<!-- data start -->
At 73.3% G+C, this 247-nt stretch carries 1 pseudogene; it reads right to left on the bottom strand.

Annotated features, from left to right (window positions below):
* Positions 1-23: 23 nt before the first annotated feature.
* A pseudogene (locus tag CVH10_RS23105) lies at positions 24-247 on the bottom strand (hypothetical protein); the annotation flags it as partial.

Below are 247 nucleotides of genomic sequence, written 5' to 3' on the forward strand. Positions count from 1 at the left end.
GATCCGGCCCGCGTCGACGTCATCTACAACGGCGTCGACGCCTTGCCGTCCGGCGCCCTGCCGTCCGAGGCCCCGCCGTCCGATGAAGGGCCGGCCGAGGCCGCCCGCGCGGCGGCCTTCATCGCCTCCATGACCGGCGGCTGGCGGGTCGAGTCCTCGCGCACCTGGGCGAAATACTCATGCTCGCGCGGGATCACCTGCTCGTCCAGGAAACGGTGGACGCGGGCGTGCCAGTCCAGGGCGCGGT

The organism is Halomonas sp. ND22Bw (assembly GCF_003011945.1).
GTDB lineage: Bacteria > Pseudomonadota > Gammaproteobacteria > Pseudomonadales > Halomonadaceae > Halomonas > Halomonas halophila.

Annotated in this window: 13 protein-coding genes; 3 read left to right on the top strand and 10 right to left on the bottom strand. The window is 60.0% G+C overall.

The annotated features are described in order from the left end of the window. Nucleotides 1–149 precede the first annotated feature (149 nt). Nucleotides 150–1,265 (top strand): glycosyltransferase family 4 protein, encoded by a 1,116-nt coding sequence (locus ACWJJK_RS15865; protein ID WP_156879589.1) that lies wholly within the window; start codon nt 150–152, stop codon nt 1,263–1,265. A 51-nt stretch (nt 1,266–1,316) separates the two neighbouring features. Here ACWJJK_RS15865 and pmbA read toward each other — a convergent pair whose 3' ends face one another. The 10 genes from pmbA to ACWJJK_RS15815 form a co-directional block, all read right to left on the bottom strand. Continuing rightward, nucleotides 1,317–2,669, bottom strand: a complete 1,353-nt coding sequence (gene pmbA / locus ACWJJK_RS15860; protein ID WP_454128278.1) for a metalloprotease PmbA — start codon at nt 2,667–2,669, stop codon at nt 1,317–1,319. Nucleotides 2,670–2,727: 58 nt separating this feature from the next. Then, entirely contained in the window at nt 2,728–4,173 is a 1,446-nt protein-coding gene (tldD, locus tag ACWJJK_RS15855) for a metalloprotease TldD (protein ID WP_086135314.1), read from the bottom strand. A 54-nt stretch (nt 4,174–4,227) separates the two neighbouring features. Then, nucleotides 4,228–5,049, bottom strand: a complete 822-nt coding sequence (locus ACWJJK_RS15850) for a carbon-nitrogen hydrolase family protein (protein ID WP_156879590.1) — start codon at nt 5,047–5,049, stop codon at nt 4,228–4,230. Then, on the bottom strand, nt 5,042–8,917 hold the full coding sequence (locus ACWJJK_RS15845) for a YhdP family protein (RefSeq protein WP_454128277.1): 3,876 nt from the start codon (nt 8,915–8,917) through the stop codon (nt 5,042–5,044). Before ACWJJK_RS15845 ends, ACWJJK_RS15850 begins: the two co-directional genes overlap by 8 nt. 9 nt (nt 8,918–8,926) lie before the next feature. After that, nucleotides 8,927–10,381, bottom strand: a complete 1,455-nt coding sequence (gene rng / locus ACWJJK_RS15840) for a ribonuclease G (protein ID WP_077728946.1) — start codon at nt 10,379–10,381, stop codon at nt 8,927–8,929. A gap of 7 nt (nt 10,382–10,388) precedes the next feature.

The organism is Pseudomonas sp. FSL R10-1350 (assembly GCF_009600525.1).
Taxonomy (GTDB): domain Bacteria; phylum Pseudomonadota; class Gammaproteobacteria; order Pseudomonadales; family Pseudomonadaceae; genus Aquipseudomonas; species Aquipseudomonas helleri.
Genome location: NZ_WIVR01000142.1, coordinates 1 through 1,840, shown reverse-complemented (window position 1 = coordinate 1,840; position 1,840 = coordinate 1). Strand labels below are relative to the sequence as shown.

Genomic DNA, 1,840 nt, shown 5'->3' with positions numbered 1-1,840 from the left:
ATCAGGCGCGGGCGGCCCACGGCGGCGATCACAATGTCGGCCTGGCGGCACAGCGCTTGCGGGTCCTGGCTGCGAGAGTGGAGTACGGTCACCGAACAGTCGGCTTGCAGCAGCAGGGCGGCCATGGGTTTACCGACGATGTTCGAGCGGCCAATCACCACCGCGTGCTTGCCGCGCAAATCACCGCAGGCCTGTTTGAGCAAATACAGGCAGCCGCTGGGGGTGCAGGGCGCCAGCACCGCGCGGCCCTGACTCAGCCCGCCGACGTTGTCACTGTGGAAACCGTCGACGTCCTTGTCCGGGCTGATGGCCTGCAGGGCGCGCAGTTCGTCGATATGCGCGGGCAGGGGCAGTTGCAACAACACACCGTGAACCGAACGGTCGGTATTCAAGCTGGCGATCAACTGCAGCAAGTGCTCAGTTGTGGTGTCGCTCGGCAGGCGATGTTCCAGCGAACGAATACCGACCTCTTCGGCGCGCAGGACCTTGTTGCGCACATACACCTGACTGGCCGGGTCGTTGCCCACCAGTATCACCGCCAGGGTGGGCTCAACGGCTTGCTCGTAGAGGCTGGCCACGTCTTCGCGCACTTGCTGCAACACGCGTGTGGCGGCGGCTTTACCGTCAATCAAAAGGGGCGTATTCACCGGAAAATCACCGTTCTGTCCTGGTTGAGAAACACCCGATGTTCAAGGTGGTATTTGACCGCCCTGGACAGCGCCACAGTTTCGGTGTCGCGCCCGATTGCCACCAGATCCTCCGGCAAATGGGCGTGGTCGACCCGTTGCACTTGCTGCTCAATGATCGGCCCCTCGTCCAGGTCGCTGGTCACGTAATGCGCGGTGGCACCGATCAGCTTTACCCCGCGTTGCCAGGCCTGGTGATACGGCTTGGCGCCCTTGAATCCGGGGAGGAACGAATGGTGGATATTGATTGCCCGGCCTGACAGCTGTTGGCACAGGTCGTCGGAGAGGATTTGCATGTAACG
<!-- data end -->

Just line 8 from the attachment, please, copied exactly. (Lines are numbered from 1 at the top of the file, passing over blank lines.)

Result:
GTDB lineage: Bacteria > Pseudomonadota > Gammaproteobacteria > Pseudomonadales > Halomonadaceae > Halomonas > Halomonas halophila.